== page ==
50 years ago: Worst storm of 20th Century hits rez
It was the last week in December of 1967 and residents of the Navajo Reservation were thoroughly disgusted with the weather.
Over the past 17 days, the reservation had been hit by four different snowstorms and life on the reservation had been totally disrupted.
Snowstorms were nothing new, but in the past, reservation residents had had a chance to recuperate before the next patch of bad weather hit. A snowstorm would hit but by the next afternoon, the main roads would be drivable and secondary roads, which would be clogged with mud in the afternoon, would be drivable in the early morning hours when the roads were frozen.
In 1967, having one storm after another made it difficult for any travel and some Navajo families had been stranded for more than two weeks with no end in sight.
The Navajo Times would say it was the worst snow emergency of the century with the loss of livestock projected by tribal officials to be more than 25,000, with many Navajo families losing their whole herds.
Helicopters from Kirtland Air Force Base were dropping some hay in the areas around Chinle and Tuba City but, for the most part, they were still concentrating most of their efforts on bringing food to houses where familily members had hung out blankets or messages pleading for food.
Navajo Tribal Chairman Raymond Nakai had been on the radio, speaking in Navajo, asking families who were stranded with someone in their house sick or in need of medicine to post a message on their roof or near their house so that helicopters on the way back to Window Rock after dropping off food could airlift those with medical emergencies back to Gallup for treatment.
On Dec. 26, the Farmington Times published a front page story detailing some of the problems the Navajo Police had in trying to help Navajo families during the snow crisis.
Shiprock police had had a “demanding” task since the snowstorms began, the paper said, especially in providing help to Navajos living in Tohatchi, Newcomb, Cove, Teec Nos Pos, Fruitland and Aneth, with the first three chapters having received the most snowfall during the past two weeks.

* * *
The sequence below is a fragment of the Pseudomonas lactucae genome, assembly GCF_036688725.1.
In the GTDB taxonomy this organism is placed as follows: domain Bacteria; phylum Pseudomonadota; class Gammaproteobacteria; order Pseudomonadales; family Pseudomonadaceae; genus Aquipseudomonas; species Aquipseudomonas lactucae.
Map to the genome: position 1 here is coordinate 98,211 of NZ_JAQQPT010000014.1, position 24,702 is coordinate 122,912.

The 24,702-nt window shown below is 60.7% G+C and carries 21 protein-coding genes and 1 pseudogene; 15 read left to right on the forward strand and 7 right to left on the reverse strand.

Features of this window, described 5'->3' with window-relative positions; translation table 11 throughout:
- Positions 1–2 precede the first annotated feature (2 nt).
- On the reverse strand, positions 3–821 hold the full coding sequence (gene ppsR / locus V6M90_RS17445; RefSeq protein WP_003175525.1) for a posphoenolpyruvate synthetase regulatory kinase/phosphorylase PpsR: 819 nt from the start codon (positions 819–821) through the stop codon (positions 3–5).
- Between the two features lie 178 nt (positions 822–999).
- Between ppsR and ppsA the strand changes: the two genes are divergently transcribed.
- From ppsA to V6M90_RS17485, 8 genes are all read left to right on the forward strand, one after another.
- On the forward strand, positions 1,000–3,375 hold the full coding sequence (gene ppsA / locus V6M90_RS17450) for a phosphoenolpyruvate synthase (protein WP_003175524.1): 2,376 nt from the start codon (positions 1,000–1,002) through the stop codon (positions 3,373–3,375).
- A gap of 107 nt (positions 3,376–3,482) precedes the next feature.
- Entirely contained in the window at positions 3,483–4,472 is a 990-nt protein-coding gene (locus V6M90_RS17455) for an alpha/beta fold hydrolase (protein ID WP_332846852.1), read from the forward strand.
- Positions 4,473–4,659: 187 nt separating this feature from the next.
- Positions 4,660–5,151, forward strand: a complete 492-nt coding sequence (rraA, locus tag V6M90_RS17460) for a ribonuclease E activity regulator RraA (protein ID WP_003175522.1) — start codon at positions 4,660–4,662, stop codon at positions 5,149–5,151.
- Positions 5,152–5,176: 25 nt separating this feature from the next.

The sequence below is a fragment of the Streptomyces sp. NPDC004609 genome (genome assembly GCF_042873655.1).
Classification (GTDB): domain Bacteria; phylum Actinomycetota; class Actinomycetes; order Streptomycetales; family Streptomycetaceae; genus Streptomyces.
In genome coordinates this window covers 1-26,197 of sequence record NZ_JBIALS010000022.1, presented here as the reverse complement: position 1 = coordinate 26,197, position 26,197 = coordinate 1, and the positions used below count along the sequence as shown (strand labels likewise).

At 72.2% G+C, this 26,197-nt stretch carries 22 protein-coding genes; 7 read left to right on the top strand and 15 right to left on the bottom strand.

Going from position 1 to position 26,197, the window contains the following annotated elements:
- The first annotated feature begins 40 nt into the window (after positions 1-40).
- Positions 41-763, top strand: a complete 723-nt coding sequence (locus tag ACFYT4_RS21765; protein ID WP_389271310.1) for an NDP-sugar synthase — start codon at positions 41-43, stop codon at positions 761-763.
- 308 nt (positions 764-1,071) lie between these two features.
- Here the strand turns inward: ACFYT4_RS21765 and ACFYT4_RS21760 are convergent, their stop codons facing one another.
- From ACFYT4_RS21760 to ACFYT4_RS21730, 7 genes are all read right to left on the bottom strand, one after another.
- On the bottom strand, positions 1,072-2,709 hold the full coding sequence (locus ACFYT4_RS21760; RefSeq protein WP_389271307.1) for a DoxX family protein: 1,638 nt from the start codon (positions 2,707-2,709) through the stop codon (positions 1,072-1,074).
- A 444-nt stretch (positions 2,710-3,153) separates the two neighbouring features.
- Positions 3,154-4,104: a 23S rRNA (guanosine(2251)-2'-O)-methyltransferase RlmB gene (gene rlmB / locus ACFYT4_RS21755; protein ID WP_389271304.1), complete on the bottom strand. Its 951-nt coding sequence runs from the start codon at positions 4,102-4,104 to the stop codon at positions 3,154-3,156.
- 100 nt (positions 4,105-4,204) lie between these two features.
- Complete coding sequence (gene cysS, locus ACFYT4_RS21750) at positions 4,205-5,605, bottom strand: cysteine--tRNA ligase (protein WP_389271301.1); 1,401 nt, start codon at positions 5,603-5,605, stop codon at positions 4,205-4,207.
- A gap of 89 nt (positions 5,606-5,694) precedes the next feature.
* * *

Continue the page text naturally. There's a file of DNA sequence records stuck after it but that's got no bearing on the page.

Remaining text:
Some families living in these communities had to stay over in Shiprock for a day or more until roads became passable to their areas. The police barracks in Shiprock had been set aside as temporary sleeping quarters and, on at least one night, the barracks were so crowded that cots had to also be put in the lobby as well.
And when travel by car became impossible, officers such as Stanley Hammond and Thomas Manuelito volunteered to walk to homes in the Four Corners area to check on the welfare of the families.
“But patrolman James Paddock,” said the Daily Times, “seemed to have more than his share of the work. Stationed in Cove, he had a long hunt for a mental patient who wandered off from his home during the area’s first storm.
“It was at night and the search led into some pretty rough country. He did have some assistance when five other persons joined in to help.”
Once the person was found and taken to safety, Paddock only had a few minutes to rest before he was called on to take two expectant mothers to the Shiprock hospital, the paper added.
Just how hard was this?
The Farmington Daily Times said it took Paddock more than five hours to travel the 44 miles to the hospital, requiring him at times to use his car to plow through snowdrifts as high as four feet. He later reported his unit got stuck in the snow three times during the trip.
At one point, he said, he had to get out of the unit because he couldn’t even find the road anymore. At another point, his unit was behind a car that stalled on the road and required help from a helicopter to have his unit pulled around the stalled car.
Other papers across the nation had been telling Americans the problems the Navajos had been having because of the storms.
A reporter for the New York Times spent three days in the area along with a photographer and the paper set aside a full page for a photo essay and story about how the tribal members were coping or not coping with the storm.
Nakai had been issuing almost daily press releases reporting on what tribal departments were doing to provide help to Navajo families and reporting on help coming in from all over the country.
One church in Missouri sent a couple of hundred Bibles as well as blankets and toys for both boys and girls. The toys came in already packaged with no information on what was inside or what age level the toys were meant for so volunteers had to unwrap all of the gifts, figure out the age level and gender for the gift and then rewrap it.
The good news was that as the year ended, weather reports indicated that skies should remain clear for several days, allowing stranded families a chance to finally get out of their homes to buy supplies in case another storm hit after the first of the year.
Nakai asked chapter officials to write up a report by the end of the year, asking what the chapter had done to help its members and to give the tribe an idea of just how serious their problems were.
Tribal officials planned to use these reports as part of a plea to the federal government to provide funding to help Navajo families get back on their feet.
The big question, however, was whether tribal members would receive any financial help from either the tribe or the federal government to help replace livestock that died during the storm.
The Bureau of Indian Affairs was still saying that there were too many livestock on the reservation so it was questionable whether any money would be made available to replace them.